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Benched is a single-camera comedy about a high-powered corporate lawyer's fall from grace into the rough-and-tumble world of the public defenders. From ABC Signature Studio, it stars Coupe as Nina Whitley, a distinguished corporate lawyer who has given up everything in her climb to the top. However, when she's hit with her ex-fiancé's engagement announcement and learns that she hasn't made partner at her high power firm, Nina snaps -- breaking vases and burning bridges.Now that Nina is shunned from the corporate world, the only place she can get a job is at the Public Defender's office: home to the underfunded, understaffed, overworked, "if you can't afford a lawyer, one will be provided... " lawyers. In addition to her new clients, Nina must learn to connect with her co-workers, including the roguish Phil, the idealistic Carlos, the useless empathetic Cheryl and the dedicated intern Micah. If that didn't sound tough enough for Nina, she'll also be going head-to-head with her ex-fiancé, Trent, the rising star of the District Attorney's office.

Status: Ended
TV Channel: USA Network
  • Alexa Planje

    From the writing, to the cast, to impactful details like the spot-on styling and sets, Benched exudes confidence and commitment.

    The A.V. Club Full Review
  • Melissa Maerz

    Benched is more lightweight [than Enlightened], but it's encouragingly funny thanks to Coupe, whose attempts at anger management showcase impeccable comic timing.

    Entertainment Weekly Full Review
  • Maureen Ryan

    It's rare to come across a comedy that displays such admirable focus and delivers such smartly packaged slices of diverting escapism. More, please.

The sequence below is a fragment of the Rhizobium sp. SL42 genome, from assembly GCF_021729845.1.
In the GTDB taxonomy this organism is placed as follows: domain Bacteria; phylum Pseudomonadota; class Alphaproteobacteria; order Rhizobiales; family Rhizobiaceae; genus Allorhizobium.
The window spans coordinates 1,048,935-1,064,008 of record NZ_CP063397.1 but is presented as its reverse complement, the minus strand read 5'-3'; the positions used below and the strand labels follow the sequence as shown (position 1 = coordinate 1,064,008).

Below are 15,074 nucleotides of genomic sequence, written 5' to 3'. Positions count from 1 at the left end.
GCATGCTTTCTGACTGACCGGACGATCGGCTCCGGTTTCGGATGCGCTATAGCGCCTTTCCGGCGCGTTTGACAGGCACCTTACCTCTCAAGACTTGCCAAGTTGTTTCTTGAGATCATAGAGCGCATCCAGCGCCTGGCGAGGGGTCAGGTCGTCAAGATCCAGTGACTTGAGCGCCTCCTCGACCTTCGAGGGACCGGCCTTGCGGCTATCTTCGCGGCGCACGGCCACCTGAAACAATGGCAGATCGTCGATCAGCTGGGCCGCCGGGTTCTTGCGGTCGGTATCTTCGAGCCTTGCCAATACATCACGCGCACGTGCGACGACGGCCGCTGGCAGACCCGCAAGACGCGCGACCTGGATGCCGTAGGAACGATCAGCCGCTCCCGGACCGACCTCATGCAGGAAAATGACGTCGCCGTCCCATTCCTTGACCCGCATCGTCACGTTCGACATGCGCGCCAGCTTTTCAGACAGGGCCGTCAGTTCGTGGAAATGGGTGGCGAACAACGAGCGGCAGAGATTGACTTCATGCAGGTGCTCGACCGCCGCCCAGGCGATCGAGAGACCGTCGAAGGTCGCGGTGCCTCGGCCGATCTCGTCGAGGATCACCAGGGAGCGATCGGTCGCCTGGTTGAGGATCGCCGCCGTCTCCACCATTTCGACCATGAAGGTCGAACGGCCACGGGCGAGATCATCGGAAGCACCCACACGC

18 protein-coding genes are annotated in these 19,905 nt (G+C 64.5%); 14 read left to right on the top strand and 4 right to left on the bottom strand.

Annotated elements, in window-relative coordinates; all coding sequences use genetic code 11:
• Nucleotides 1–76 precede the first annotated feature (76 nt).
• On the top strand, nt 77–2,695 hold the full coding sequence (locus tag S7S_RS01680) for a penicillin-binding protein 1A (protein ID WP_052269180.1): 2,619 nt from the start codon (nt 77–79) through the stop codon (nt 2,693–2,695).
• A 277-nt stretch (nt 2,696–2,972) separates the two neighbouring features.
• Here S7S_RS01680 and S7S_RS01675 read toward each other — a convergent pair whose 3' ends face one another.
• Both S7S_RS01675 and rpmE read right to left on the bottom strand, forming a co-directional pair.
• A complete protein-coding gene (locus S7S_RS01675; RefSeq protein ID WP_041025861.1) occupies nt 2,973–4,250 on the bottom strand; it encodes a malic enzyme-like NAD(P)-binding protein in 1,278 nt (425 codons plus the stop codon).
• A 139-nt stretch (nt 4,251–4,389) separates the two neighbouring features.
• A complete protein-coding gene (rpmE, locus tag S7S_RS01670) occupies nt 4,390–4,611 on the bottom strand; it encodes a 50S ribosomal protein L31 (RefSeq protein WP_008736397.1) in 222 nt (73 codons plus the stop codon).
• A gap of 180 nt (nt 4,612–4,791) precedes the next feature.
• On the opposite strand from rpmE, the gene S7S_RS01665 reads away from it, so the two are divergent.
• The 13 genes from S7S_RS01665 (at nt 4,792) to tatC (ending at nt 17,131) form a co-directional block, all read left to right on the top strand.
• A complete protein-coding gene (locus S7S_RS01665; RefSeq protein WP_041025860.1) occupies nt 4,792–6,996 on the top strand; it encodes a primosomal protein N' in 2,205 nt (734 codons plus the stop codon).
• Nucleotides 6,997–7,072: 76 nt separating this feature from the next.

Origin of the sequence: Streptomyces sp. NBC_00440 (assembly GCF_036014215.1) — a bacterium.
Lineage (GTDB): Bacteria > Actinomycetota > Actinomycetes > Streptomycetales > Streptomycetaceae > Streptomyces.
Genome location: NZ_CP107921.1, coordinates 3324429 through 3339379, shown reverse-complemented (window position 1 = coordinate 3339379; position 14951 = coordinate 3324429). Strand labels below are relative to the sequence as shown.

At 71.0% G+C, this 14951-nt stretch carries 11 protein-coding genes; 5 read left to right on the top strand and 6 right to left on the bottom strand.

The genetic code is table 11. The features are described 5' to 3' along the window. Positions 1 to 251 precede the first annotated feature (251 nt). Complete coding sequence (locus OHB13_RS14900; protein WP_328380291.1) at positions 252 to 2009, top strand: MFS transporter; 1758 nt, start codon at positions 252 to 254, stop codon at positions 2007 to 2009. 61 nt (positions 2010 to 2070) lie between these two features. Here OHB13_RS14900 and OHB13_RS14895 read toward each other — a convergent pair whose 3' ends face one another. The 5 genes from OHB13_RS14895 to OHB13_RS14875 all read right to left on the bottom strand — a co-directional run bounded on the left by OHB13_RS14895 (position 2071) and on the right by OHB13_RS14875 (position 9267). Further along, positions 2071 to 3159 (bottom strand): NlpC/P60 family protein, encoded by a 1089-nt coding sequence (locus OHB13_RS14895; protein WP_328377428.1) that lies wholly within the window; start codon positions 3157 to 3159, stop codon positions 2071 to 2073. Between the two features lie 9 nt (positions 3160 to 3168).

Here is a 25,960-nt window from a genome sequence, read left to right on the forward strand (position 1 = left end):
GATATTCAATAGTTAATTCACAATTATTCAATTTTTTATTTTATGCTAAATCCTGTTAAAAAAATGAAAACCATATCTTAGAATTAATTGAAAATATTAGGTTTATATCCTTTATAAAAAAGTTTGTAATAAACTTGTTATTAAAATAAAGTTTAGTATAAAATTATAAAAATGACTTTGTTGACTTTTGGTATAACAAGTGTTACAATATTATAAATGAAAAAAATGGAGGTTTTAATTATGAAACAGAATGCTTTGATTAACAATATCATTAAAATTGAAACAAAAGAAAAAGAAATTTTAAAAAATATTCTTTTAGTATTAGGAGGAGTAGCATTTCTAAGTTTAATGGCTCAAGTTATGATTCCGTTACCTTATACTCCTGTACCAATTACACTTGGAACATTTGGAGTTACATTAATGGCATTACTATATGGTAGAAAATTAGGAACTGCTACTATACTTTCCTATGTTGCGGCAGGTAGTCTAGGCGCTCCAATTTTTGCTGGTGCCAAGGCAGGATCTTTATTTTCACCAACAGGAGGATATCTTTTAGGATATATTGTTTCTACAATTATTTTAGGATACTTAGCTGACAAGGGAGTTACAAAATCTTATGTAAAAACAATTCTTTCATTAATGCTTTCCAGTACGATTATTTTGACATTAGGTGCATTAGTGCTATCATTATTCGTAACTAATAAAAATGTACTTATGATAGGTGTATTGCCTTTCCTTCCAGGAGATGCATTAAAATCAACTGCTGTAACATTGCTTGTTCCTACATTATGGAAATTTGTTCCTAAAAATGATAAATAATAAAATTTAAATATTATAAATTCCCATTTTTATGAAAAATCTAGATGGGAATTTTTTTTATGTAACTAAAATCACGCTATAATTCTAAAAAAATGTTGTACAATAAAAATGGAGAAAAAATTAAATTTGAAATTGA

The Huffington Post Full Review
  • David Wiegand

    The show’s humor is grounded in Nina’s fish-out-of-water career adjustment to a far less glamorous job and world, which may sound rather obvious, but works because of terrific writing by co-creators Michaela Watkins and Damon Jones.

    San Francisco Chronicle Full Review
  • Neil Genzlinger

    This may all seem assembled from a paint-by-numbers kit, but it clicks nicely, thanks to a lively group of supporting players who include Fred Melamed as a judge and Jolene Purdy as an intern.

    The New York Times Full Review
  • Alan Sepinwall

    Good as Coupe is, the rest of the ensemble needs to come into sharper focus in a hurry for most of the comedy to work. But she's a strong foundational piece.

    Hitfix Full Review
  • Gail Pennington

    The more it settles down, the better it gets, although "better" remains relative.

    St. Louis Post-Dispatch Full Review
  • David Hinckley

    It’s a breezy, amusing half hour with a lead character whose insecurities poke through her confident exterior.

    New York Daily News Full Review
  • Tim Goodman

    Most of the other characters on Benched remain unformed, so early offerings seem middling and temper that hope--but hey, maybe you have better batteries.

    The Hollywood Reporter Full Review
  • Matthew Gilbert

    Benched isn’t awful, but it’s much too formulaic.

    Boston Globe Full Review
  • Rob Owen

    Te pilot episode was written by Michaela Watkins ("Trophy Wife") and Damon Jones ("Peep Show"), who write to Ms. Coupe's comedic strengths while also peppering the background with amusing comic gags (viewers who pay closer attention will reap the most laughs from "Benched"). A second episode sent for review was less funny than the pilot and the plot was also a head-scratcher.

    Pittsburgh Post-Gazette Full Review
  • Brian Lowry

    Aside from the occasional line that’s slightly bluer than what can be gotten away with on most network fare, there’s precious little here to distinguish the series.

    Variety Full Review
  • Lori Rackl

    At least this courtroom comedy is better than “Bad Judge.”

    Chicago Sun-Times Full Review
  • Mary McNamara

    Benched is nowhere near as funny as it thinks it is, mainly because Watkins and Jones seem to believe that the endless humiliations of a thin, attractive, previously well-compensated blond woman are all it takes to make people laugh.

    Los Angeles Times Full Review
Episode Guide For Show: Benched